Published on 12 December 2023
More than £2million in funding has been awarded to the University of Sunderland to expand research opportunities for medical students and junior doctors - leading to improvements in people's health and wellbeing.
Dr Ellen Tullo, supported by Professor Scott Wilkes, Head of the School of Medicine, have secured funding from the National Institute for Health and Care Research (NIHR) to establish a Clinical Academic Training Office (CATO) and Academic Clinical Fellowship (ACF) programme.
Over the next three years the bids will deliver eight Academic Clinical Fellowships, 30 medical student internships and 30 funded intercalated degrees – intercalation is an intensive additional year of study, usually at Master’s level, to equip students with extended academic skills.
The long-term goal of CATO and ACF posts is improved quality of care for patients and potential advances in medical training.
The research will also support work already taking place at the University in areas such as public health, and aligns with the NIHR’s mission to focus on early translational research, clinical research and applied health and social care research.
Professor Wilkes says: “This is game changing for the School of Medicine and the University. Having traction with such bids within the NIHR is excellent news and creates a research environment which will support the research excellence of our academics. I’m truly excited to see this acorn grow into an oak tree.”
The programme is supported with the appointment of a CATO Clinical Academic Director, CATO Manager, CATO Administrator (research) and CATO Administrator (education).
Dr Tullo is a specialty doctor in geriatrics at Northumbria Healthcare NHS Foundation Trust and Clinical Academic and Intercalated Degrees Lead for the School of Medicine. She says: “Many NHS doctors are involved in research, but only a small minority will gain a PhD, and become formal clinical academics.
“Our programme is about getting those essential research skills early in a medical undergraduate's career to build up their academic portfolio.
“For those students who embark on research projects and intercalation, even if they don't become a professor or complete a PhD, they are still in a better position to carry out research within the NHS. The ACF programme is about upskilling the workforce for the benefit of patients.”
She added: “Ultimately, this funding is recognition of academic potential and a way for us to make our medical healthcare research even better, more impactful, and to develop research collaborations. In years to come we will have research intensive laboratories and teams, putting out excellent work that has wide ranging benefits for patients.”
All of the University’s academic planning for CATO and ACF has happened alongside Newcastle Health Innovation Partners (NHIP) Academy – a regional organisation, with a remit to improve the health and wellbeing of people in the north-east.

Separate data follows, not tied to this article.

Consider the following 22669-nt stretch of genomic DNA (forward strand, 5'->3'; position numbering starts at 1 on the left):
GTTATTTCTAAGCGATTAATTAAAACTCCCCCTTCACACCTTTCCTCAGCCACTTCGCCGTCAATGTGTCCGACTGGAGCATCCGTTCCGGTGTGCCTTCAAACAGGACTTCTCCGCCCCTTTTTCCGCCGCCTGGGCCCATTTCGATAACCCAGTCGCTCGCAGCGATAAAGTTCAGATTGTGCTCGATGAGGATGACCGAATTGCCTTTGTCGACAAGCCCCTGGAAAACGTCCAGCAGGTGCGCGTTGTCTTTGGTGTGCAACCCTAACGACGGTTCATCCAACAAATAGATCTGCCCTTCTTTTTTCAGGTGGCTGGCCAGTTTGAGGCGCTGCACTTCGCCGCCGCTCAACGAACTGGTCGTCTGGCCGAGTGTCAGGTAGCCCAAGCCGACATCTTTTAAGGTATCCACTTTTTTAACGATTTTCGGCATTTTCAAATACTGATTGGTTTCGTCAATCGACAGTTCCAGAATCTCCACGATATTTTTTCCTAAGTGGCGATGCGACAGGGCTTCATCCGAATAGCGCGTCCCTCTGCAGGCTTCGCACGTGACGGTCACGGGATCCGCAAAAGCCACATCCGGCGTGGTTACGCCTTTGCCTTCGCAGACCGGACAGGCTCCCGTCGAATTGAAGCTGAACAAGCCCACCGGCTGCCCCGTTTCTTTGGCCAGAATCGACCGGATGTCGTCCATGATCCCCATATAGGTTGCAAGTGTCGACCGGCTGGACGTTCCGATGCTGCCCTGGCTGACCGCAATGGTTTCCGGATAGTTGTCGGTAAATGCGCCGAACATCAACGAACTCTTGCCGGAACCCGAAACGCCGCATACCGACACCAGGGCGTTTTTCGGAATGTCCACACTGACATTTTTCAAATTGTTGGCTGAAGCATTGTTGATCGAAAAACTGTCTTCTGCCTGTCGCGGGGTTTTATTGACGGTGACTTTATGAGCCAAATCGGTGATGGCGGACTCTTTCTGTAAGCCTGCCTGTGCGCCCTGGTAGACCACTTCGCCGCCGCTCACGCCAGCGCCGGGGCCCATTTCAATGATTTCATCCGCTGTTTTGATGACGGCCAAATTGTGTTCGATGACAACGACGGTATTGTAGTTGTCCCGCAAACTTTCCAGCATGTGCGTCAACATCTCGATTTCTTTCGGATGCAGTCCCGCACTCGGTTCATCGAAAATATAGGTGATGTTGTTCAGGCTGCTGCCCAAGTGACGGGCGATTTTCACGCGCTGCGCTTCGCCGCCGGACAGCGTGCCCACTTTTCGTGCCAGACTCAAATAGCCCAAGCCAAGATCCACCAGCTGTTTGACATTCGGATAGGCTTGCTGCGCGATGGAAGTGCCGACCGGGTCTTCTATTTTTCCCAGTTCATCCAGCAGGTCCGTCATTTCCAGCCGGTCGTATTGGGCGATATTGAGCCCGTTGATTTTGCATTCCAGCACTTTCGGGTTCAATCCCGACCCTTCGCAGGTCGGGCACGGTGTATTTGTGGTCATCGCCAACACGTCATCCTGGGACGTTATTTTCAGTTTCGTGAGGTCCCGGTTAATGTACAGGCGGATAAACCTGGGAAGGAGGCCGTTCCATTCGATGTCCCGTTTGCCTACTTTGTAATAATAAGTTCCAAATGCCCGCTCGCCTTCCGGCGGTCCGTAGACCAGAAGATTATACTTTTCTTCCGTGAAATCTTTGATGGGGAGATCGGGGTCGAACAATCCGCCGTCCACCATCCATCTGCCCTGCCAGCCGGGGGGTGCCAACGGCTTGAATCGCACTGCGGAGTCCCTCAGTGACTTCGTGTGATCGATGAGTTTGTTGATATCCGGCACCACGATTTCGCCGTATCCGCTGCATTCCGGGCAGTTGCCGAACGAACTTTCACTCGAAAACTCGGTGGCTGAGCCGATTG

Also supporting and supervising students and ACFs during the course of their projects, will be South Tyneside and Sunderland NHS Foundation Trust (STSFT), which has a long-established partnership with the University when it comes to collaboration and research.
Deepali Varma, Director of Research and Consultant Ophthalmologist at STSFT, said: “Research is vital to improve health and our Trust is passionate about it.
"We have a vast portfolio of multi-specialty clinical research, conducting over 250 new trials in the last five years. Several of these have offered ground-breaking treatments and cutting-edge technology.
"We have not only improved the health outcomes and experience for our patients but also made a global impact.
"STSFT is delighted to support the University of Sunderland in nurturing and developing the clinical researchers of the future and offer them an opportunity to gain knowledge and mentorship from our experts.
"This funding by the NIHR facilitates that and as a Trust, we look forward to working collaboratively with University of Sunderland in this exciting work."
CATO and ACF will further enhance health science research already taking place at Sunderland, which focuses on the development of interventions and technology for use in healthcare and delivery of health services innovation.
The news also comes after the University recently announced it has submitted a bid to central government to triple the size of the School of Medicine.
The bid means that instead of recruiting 100 new medical students each year, the University will be aiming to recruit 300, meaning that the size of the medical school would grow to 1,500 students by early next decade.
The University's School of Medicine opened in 2019, with the first cohort of new doctors expected to graduate at the Stadium of Light in summer 2024.
The bid is the latest in a series of recent health-related research developments at the University which are already making a significant contribution to the City.